You wrote: "Exports dropped 49.4%, while imports fell 43% in February, the Ministry of Finance reported in its provisional trade statistics."
Let's get one thing straight—if exports actually dropped by half in the month of February alone, the apocalypse is upon us. At that rate, or anything close to it, active trade between Japan and the rest of the world will no longer exist after a few months, and the nation will be inhabited by emaciated, diseased folk scavenging open landfills for scrap metal.
Yet this is what I first thought when I saw your article, because you didn't even come close to an accurate description of the statistic, and the first few other media outlets I checked made the same moronic mistake. Listen up: if exports in February were 49.4% lower than in February 2008, that 49.4% decline did not happen in the month of February. It happened over an year—which is still really, really bad.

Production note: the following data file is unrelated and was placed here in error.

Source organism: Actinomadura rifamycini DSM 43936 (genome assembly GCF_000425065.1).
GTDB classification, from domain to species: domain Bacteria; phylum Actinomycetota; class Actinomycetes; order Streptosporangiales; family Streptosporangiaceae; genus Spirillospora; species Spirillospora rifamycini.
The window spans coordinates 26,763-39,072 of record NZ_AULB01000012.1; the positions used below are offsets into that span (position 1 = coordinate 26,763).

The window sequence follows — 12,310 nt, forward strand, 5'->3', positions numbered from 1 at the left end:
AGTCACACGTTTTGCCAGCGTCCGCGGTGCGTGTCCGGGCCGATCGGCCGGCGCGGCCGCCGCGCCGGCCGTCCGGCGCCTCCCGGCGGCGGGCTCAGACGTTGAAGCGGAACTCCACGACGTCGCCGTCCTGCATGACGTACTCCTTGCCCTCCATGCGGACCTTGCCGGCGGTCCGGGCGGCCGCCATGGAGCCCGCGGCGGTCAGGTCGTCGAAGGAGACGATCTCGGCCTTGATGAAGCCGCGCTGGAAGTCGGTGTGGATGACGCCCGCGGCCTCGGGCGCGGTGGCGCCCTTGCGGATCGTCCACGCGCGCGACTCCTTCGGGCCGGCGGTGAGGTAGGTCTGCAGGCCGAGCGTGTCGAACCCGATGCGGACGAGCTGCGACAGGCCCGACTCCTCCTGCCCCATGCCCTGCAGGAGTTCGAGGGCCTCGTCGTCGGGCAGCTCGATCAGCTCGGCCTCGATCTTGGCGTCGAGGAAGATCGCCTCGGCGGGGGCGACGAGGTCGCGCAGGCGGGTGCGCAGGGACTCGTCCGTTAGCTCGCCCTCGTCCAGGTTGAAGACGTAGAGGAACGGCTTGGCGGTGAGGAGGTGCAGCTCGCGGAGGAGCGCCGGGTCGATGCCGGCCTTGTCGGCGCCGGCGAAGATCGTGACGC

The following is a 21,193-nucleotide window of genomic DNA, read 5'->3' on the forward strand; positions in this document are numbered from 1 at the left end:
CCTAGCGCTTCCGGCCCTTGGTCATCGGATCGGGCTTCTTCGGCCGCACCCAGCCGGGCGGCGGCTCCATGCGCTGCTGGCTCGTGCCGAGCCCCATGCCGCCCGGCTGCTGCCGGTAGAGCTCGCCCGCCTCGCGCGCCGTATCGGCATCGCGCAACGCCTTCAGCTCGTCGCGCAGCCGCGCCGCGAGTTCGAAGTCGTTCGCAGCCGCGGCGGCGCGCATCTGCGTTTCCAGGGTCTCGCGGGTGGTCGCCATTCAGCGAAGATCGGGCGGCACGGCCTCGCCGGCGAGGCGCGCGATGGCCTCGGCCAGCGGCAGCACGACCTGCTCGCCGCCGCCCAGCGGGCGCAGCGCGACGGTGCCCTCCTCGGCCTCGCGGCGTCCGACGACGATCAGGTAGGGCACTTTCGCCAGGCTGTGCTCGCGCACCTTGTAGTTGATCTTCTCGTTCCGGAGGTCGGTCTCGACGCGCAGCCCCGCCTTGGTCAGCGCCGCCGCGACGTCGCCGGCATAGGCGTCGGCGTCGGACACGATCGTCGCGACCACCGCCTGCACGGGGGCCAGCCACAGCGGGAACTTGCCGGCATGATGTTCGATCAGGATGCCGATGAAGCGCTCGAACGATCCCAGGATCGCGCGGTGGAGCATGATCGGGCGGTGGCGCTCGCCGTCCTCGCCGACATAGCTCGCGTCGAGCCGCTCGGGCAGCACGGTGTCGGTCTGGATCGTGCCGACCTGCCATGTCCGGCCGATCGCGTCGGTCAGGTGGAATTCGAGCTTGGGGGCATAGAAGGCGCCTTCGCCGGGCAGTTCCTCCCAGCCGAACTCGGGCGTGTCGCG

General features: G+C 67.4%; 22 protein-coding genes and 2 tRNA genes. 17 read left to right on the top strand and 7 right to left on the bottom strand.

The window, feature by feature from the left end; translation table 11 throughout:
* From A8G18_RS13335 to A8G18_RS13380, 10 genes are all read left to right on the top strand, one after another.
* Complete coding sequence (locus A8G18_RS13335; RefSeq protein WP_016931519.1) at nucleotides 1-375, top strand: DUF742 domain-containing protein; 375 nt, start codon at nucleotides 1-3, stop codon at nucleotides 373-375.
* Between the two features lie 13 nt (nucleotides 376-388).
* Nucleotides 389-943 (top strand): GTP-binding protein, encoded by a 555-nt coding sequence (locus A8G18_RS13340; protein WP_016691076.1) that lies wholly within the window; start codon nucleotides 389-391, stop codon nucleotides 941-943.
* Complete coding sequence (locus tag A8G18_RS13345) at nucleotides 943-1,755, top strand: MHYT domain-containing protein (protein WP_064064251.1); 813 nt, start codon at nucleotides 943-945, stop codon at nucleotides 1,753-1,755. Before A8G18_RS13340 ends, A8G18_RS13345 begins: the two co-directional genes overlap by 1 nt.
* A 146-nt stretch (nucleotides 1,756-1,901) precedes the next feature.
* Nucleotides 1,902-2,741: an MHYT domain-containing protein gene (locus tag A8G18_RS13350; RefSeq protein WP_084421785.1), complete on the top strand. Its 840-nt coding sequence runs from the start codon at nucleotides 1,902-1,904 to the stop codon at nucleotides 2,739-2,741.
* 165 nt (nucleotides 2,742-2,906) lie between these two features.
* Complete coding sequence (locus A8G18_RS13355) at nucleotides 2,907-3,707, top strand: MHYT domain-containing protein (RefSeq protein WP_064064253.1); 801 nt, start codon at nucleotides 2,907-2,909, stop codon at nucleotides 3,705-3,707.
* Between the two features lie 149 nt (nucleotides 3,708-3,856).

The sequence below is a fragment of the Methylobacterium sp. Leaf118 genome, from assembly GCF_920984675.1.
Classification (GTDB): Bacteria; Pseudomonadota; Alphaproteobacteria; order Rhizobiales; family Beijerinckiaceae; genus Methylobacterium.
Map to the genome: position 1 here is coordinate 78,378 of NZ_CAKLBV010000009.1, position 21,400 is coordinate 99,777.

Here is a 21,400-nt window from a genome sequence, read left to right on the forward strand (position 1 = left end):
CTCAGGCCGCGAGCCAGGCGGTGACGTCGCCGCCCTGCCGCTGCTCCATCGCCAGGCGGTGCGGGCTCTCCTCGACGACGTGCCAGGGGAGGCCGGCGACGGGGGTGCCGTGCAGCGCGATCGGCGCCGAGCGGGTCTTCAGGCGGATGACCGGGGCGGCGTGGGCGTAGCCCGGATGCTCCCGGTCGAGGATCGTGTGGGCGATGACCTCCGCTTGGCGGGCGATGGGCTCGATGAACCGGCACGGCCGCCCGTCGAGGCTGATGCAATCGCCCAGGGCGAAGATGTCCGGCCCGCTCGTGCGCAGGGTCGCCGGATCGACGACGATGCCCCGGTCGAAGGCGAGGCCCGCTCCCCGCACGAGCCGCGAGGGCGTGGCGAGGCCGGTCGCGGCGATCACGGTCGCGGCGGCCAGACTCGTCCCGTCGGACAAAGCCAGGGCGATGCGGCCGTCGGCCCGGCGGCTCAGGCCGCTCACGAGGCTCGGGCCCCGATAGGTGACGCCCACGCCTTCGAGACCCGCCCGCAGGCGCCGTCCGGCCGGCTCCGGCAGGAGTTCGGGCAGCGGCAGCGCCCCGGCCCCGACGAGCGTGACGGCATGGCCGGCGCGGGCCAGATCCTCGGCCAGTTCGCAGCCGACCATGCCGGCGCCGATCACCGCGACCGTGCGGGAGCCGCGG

When writing about a monthly statistic, you have to communicate one very simple piece of information: whether this data shows (1) a year-over-year change, (2) a single-month change at an annualized rate, or (3) just a single-month change. Your failure to do this is so embarrassing and incomprehensible that I'm tempted to give up even trying to read financial media.